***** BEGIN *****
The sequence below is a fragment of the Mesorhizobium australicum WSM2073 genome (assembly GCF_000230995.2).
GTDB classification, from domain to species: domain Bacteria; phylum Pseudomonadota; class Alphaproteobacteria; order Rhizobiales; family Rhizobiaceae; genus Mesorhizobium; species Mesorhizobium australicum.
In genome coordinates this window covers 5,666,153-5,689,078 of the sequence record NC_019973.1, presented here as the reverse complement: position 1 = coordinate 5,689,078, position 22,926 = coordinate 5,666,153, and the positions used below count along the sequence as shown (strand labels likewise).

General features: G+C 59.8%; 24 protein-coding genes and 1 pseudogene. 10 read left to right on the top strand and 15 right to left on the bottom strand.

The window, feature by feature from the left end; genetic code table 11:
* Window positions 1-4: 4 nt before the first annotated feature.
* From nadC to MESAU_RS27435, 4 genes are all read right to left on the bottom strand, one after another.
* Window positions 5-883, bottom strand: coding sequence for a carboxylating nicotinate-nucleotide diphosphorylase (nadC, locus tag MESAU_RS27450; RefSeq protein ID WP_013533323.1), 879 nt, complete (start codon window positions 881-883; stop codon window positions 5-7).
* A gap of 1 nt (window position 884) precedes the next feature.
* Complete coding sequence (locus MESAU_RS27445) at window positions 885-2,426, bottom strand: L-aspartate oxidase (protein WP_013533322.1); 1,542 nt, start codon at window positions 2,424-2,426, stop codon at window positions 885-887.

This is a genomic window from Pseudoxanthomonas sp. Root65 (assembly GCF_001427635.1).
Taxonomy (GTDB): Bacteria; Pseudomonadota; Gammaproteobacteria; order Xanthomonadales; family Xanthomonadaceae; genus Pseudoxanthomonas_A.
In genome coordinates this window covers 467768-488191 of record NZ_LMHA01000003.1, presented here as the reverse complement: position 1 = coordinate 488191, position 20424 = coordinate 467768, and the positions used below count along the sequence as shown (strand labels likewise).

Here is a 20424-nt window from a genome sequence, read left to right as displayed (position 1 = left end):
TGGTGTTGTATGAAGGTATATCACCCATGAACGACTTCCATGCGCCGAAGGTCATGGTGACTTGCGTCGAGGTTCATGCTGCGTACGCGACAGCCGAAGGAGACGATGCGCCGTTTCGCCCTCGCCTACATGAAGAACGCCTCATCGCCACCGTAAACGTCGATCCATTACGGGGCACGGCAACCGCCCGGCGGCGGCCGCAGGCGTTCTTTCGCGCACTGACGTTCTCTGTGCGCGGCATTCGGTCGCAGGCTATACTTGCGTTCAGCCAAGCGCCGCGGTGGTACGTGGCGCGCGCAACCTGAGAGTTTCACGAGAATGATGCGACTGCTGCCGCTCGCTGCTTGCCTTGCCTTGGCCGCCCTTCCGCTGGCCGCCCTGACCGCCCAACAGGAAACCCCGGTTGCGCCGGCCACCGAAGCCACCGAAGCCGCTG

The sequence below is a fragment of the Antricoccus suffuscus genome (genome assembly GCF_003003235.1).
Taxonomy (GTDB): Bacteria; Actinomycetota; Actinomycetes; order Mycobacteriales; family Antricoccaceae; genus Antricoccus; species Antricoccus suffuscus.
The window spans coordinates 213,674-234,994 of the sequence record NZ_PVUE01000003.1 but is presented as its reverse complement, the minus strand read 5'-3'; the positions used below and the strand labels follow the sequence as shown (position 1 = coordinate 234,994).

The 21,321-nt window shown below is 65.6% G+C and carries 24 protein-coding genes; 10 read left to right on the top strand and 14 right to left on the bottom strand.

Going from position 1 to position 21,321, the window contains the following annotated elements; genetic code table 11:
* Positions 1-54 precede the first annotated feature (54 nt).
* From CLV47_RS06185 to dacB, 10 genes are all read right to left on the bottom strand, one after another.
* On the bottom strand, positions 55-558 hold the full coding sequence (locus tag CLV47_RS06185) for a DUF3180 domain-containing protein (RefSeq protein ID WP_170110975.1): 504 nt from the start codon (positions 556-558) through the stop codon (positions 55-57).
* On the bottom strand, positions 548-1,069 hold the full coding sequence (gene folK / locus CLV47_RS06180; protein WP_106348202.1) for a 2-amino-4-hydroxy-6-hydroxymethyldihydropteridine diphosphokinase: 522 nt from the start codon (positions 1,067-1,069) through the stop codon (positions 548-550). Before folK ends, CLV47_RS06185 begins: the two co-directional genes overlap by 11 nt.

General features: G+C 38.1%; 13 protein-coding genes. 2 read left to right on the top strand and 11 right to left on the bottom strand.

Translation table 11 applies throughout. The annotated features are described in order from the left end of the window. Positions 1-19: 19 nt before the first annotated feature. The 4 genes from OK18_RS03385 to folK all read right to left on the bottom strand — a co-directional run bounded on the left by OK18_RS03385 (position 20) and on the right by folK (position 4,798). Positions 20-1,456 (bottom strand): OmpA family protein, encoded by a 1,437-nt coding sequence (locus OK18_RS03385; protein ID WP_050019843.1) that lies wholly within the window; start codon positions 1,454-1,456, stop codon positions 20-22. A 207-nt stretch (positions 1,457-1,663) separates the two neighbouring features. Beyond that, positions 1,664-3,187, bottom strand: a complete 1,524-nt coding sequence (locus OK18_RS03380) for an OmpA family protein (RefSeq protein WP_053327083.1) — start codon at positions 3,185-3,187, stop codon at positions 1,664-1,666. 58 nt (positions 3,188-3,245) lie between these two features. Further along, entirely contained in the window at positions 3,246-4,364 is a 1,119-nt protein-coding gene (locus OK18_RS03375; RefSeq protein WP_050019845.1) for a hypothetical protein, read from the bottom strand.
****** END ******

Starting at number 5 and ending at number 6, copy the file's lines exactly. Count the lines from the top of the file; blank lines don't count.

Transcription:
The window, feature by feature from the left end; genetic code table 11:
* Window positions 1-4: 4 nt before the first annotated feature.